Indent or Tab in a Manuscript?
Do you set up an indent or use the tab key? Do you drop a line between each paragraph? Does any of this really matter anyway? The answer is yes, and here’s everything you need to know when it comes to formatting with indent or tab in a manuscript.
Presentation is everything when you’re trying to sell a book. Most of the time, the agent, editor, or publisher you’ll be submitting to will be ‘meeting’ your manuscript before they even meet you—which means, if you want to set the right impression, you need to pay attention to detail.
I’ve come into contact with a lot of manuscripts in my work as a freelance book editor, and not a single one has been formatted in exactly the same way as another. While there’s the standard 12-point, Times New Roman, double-line spaced format that most authors are familiar with, not everyone prefers this style when they’re in the process of writing. (And after several years working in Times New Roman, I can firmly say that I now fall into this category, too.)
What Really Matters?
Ultimately, it doesn’t matter which font you prefer to write in, or the size and spacing of your text—all of these things can be changed easily to suit an agent/editor/publisher’s preference later along the line.
What’s really important when you’re working on your manuscript is that you fall into good formatting habits, because these are a little trickier to change later on. One of the most common bad habits I’ve found in my work as a freelance book editor is the question of whether to use indent or tab in a manuscript.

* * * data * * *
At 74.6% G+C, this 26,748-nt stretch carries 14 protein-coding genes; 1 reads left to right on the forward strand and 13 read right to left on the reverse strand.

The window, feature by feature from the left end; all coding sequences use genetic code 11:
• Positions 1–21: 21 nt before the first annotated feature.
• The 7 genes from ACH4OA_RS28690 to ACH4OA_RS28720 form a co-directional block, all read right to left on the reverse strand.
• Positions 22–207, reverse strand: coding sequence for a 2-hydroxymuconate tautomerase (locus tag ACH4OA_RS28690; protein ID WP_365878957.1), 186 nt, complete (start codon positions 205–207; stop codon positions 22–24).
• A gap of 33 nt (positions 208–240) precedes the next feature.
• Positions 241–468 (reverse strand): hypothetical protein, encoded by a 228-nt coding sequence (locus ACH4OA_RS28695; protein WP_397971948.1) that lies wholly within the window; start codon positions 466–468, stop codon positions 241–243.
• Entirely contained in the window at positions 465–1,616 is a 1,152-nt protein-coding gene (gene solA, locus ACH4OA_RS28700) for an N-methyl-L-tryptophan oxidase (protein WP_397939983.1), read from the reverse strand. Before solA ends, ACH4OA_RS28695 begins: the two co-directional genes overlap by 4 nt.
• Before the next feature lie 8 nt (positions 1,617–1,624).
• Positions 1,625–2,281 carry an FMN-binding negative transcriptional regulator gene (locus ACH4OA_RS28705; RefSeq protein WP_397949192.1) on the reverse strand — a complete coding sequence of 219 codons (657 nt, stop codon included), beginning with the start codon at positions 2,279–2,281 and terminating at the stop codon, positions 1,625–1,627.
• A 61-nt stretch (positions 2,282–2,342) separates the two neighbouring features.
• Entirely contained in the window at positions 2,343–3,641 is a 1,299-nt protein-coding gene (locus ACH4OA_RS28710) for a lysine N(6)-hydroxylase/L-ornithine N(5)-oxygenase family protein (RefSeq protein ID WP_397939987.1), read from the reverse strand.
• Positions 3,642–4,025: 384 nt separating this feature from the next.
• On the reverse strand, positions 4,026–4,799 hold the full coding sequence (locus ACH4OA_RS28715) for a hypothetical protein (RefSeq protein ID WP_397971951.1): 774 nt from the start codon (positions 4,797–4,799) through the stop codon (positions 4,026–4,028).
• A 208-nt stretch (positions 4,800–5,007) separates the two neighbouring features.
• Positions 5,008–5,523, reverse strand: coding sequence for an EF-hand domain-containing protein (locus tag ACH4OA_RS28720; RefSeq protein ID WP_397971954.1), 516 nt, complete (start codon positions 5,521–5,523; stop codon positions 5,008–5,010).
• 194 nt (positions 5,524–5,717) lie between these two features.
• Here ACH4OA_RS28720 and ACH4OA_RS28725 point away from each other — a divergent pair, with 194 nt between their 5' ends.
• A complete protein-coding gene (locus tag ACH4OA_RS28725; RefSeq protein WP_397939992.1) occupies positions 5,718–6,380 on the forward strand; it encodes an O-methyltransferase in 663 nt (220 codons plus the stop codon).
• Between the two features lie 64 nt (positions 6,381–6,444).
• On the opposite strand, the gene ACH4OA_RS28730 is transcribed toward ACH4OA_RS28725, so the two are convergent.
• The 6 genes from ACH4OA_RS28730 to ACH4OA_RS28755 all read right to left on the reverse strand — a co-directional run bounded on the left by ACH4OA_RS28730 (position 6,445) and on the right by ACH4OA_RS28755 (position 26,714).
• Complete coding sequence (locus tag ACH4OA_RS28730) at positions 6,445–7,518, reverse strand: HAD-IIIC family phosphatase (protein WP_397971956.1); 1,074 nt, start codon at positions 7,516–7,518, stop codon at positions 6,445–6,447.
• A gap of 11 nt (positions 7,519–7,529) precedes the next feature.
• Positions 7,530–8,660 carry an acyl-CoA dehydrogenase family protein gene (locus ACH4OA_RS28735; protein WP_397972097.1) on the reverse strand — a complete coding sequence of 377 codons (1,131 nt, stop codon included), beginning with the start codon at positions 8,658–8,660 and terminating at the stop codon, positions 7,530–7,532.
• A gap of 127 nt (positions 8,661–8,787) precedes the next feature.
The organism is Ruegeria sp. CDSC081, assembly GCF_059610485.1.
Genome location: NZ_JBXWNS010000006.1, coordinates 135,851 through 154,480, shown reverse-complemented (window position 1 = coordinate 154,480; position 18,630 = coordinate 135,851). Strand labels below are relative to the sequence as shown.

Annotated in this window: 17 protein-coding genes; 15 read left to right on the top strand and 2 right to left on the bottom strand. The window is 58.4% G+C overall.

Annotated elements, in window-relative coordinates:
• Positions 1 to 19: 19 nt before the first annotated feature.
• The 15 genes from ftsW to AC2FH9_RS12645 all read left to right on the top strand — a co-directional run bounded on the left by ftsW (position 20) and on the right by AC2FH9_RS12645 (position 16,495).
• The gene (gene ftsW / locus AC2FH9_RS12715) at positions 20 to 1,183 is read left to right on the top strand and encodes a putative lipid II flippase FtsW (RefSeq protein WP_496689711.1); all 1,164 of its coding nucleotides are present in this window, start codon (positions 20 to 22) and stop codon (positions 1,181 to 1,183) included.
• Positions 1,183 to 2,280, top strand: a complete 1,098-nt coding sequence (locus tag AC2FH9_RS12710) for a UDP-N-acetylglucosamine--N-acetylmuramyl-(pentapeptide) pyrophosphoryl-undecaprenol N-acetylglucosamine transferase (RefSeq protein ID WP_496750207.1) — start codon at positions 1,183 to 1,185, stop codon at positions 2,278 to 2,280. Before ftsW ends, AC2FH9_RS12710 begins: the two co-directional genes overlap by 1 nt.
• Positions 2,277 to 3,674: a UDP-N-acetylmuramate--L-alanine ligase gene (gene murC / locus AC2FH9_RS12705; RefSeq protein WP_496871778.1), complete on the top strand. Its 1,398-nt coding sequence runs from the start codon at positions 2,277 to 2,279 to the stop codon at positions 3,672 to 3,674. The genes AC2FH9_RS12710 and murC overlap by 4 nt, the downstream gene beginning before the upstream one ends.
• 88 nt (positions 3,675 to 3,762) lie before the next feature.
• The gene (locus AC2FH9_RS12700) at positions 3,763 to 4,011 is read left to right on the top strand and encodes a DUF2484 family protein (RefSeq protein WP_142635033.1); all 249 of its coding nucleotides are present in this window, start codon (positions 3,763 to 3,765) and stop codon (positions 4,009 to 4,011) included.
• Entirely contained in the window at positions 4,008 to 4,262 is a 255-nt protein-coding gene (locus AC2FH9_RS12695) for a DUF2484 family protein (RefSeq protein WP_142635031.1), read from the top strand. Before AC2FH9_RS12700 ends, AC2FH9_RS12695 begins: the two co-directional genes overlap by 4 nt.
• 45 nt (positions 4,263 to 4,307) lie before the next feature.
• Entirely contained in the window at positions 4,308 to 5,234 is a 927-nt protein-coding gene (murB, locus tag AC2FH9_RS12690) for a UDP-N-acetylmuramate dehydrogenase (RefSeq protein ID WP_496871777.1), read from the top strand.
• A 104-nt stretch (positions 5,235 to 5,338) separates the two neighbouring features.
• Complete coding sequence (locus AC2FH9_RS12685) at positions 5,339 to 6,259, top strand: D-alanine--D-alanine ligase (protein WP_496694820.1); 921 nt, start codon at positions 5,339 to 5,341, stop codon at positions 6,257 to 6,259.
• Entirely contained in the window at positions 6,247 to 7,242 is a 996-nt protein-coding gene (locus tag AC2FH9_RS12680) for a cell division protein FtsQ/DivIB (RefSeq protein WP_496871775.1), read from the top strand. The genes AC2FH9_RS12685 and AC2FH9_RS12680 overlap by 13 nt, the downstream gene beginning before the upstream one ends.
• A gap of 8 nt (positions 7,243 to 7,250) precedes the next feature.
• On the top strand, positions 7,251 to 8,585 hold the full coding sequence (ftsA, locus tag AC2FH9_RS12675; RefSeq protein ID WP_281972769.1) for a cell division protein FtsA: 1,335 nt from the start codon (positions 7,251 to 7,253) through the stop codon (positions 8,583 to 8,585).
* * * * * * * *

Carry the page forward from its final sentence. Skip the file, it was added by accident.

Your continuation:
Indenting the first line of text is the simplest way to show the start of a new paragraph. You’ll notice this is the case in most printed books, and it’s the correct way to format a manuscript ready for submission or publication.
However, a similar effect can be achieved by pressing the Tab key on your keyboard. On most word processors, this will allow you to manually insert an indented first line—but it’s important to note that this is the incorrect way to insert an indent.
Inserting an Indent
To insert a first-line indent at the start of each paragraph correctly, you’ll need to select 'Format' from the toolbar at the top of your screen in Microsoft Word, and then hit the 'Paragraph…' option. This should open a new dialogue box with various formatting options.
Within this dialogue box, under the 'Indentation' heading, you will need to hover over the 'Special' drop-down menu and select 'First line' from the list of options. You can increase or decrease the size of your indent, but the standard 1.27cm will work just fine for most fiction manuscripts.
Make your changes and then press 'OK' to close the dialogue box. When you begin typing, you will now notice that Microsoft Word automatically inserts an indent each time you drop a line.
NB: You will need to select any text you wish to indent before adjusting the paragraph formatting options if you are not starting a fresh document.
If you’re guilty of hitting the Tab key to indent your manuscript, try to make it a new habit to set up the indentation at the start of each new document instead. This is the correct way to insert an indent at the beginning of each paragraph, and your editor will thank you for picking up the good habit later along the line.
Also keep in mind that, for most manuscripts, it isn’t necessary to drop a line between paragraphs. An indent works perfectly fine to establish the beginning of a new paragraph. Again, your editor will thank you for using the correct method.
If you’re struggling to format your manuscript, why not check out my affordable book editing services? I offer a great value manuscript formatting service.
Did you find this information useful? Got another question you’d like me to answer? Please leave a comment to let me know!